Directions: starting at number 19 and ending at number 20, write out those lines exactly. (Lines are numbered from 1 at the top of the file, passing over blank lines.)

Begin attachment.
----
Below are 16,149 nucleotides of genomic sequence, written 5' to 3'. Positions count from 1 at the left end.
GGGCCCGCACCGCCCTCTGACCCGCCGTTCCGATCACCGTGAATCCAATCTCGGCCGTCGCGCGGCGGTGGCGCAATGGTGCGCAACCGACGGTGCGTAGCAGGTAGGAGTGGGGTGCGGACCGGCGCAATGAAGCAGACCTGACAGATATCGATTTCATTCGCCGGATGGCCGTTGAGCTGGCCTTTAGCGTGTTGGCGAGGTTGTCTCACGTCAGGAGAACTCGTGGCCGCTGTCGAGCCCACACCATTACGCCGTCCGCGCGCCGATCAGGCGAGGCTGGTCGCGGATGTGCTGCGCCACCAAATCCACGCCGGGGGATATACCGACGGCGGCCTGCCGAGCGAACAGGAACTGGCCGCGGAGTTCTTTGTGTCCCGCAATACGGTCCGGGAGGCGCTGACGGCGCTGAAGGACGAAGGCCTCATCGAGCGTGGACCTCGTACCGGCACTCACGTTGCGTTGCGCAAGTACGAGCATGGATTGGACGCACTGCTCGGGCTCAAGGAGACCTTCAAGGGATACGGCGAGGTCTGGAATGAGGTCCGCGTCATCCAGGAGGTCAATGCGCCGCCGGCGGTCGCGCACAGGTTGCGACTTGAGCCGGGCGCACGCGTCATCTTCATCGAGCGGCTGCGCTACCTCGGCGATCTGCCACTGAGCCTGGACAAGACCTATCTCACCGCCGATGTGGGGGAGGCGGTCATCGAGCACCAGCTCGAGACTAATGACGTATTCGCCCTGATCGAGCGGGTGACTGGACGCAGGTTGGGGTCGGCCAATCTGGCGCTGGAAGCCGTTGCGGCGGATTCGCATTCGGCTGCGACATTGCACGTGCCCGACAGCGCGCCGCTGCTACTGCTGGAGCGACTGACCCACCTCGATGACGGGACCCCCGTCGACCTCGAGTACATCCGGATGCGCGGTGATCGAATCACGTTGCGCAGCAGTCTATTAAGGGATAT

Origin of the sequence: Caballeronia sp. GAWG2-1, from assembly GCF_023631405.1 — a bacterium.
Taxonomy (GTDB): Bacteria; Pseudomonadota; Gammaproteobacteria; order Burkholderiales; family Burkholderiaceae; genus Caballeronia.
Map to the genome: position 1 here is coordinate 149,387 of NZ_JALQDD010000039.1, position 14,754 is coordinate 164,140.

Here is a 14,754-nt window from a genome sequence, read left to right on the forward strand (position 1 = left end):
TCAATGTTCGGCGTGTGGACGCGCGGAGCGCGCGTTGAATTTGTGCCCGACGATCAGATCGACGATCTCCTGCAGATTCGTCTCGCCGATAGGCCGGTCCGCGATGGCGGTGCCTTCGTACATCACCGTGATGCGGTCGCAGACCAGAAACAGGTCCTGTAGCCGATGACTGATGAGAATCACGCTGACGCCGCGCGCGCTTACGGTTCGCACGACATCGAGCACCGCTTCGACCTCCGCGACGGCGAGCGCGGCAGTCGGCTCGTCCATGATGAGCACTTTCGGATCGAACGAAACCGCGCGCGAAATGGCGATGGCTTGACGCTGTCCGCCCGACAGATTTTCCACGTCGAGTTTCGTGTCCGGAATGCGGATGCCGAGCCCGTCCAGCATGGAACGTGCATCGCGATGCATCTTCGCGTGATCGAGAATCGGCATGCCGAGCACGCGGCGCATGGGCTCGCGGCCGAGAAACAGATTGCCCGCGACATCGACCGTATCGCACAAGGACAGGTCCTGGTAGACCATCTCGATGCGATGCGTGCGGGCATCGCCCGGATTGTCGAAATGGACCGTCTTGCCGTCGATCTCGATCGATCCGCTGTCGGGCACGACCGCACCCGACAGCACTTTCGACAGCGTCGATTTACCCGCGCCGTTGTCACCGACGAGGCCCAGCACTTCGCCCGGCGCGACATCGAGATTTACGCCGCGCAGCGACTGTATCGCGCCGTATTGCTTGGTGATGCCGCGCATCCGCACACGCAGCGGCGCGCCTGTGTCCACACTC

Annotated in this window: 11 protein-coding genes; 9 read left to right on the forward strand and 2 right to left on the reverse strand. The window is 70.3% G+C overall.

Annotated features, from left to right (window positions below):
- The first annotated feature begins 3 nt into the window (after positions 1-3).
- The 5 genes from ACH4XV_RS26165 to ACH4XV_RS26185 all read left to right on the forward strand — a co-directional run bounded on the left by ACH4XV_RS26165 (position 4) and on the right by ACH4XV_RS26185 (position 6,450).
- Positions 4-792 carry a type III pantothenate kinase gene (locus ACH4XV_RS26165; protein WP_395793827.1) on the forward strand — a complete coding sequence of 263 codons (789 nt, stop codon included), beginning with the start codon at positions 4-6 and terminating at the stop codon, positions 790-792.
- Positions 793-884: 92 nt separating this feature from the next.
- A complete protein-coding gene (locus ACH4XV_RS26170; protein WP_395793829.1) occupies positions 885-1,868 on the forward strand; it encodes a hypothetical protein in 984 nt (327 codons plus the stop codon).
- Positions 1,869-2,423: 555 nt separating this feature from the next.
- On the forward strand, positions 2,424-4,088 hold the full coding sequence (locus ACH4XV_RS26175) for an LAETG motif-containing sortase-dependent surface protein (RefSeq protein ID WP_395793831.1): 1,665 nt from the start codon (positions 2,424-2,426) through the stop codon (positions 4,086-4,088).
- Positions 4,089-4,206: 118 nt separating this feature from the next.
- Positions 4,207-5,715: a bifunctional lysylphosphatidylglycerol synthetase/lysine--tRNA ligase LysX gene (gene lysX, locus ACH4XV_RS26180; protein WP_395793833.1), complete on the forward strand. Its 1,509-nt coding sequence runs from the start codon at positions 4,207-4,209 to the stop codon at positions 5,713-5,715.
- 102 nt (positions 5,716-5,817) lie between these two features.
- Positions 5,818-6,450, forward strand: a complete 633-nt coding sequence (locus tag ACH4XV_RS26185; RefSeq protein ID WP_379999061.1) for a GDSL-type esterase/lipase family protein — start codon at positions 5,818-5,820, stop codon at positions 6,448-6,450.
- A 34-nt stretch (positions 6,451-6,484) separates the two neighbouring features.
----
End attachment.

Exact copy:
- 102 nt (positions 5,716-5,817) lie between these two features.
- Positions 5,818-6,450, forward strand: a complete 633-nt coding sequence (locus tag ACH4XV_RS26185; RefSeq protein ID WP_379999061.1) for a GDSL-type esterase/lipase family protein — start codon at positions 5,818-5,820, stop codon at positions 6,448-6,450.